Monday, December 3, 2007

Bridges of the ICW

For some people they are a nightmare, because you have to estimate your time of arrival constantly and they slow you down. You could plan to get there in time thanks to all your electronics, and drive the boat accordingly. Or, you just get there whenever, burning the fuel necessary, and then wait there “in limbo”, and burn more fuel. Others don’t seem to care much about these obstacles. Maybe because they get lucky each time they have to deal with one. Maybe because they are never in a rush and obtained the right cruising mentality from the start. Mark, Darwin, Kali, and I are indifferent to them. Most of the time anyway, especially when they open on the half hour or on demand. When they only open on the hour, and we are running late, or darkness is hanging over our heads, or the current has already slowed us down so much, this becomes a little bit of an annoyance. Or, when there is a malfunction and you have to fight the strong current to stay put for an indefinite time, and try to not smack into the thing…

Each time we approach a bridge, we call the bridge tender with a request for an opening. Most of the time, we get what we want within five minutes. Sometimes, they want to wait until another boat (not too far away; they have good binoculars) shows up to make the stopping of traffic worthwhile. We always wave to each other and after we pass, we thank the person via VHF. We also noticed (sometimes they even ask over the radio) that they write down the name of the boat and the hauling port every time. Homeland Security is keeping track of every boat!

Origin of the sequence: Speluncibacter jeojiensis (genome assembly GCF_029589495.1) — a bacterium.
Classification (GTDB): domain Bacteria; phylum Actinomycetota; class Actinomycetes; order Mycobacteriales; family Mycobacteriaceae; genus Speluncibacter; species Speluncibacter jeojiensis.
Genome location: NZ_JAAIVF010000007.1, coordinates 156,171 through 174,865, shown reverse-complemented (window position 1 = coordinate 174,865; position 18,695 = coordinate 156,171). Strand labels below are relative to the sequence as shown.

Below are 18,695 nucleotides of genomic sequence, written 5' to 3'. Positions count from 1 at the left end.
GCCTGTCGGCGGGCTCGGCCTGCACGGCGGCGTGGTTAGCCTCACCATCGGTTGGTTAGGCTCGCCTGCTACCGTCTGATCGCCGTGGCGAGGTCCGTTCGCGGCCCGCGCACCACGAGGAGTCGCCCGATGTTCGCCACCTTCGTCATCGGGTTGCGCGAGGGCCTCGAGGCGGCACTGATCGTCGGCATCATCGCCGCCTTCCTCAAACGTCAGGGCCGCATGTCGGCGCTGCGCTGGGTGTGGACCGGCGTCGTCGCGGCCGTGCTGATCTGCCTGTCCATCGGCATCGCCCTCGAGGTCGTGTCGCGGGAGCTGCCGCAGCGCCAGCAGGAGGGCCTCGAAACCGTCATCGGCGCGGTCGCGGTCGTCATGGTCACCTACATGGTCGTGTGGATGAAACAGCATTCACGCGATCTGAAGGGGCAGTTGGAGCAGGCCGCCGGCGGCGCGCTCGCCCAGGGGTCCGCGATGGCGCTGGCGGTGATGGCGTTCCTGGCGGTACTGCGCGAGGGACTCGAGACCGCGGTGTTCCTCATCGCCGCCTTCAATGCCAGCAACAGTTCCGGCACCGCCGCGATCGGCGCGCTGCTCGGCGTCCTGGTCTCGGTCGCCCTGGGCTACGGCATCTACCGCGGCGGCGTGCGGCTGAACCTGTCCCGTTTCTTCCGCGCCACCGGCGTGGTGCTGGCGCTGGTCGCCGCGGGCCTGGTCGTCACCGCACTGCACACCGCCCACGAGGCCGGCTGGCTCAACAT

All kinds of bridges exist. From fixed concrete highway bridges (these are always high enough), to old railroad bridges (almost always open, because of the lack of trains), to swing bridges (they turn on a pivot), bascule bridges (they just open vertically), lift bridges (the whole bridge slides up) or pontoon bridges (a floating bridge moved with cables). Some of these look very interesting. Whether they are speed killers, picturesque or a pain, we still appreciate the fact that they all open at one time or another, stopping “the kings of the road” to let us through on our way south!

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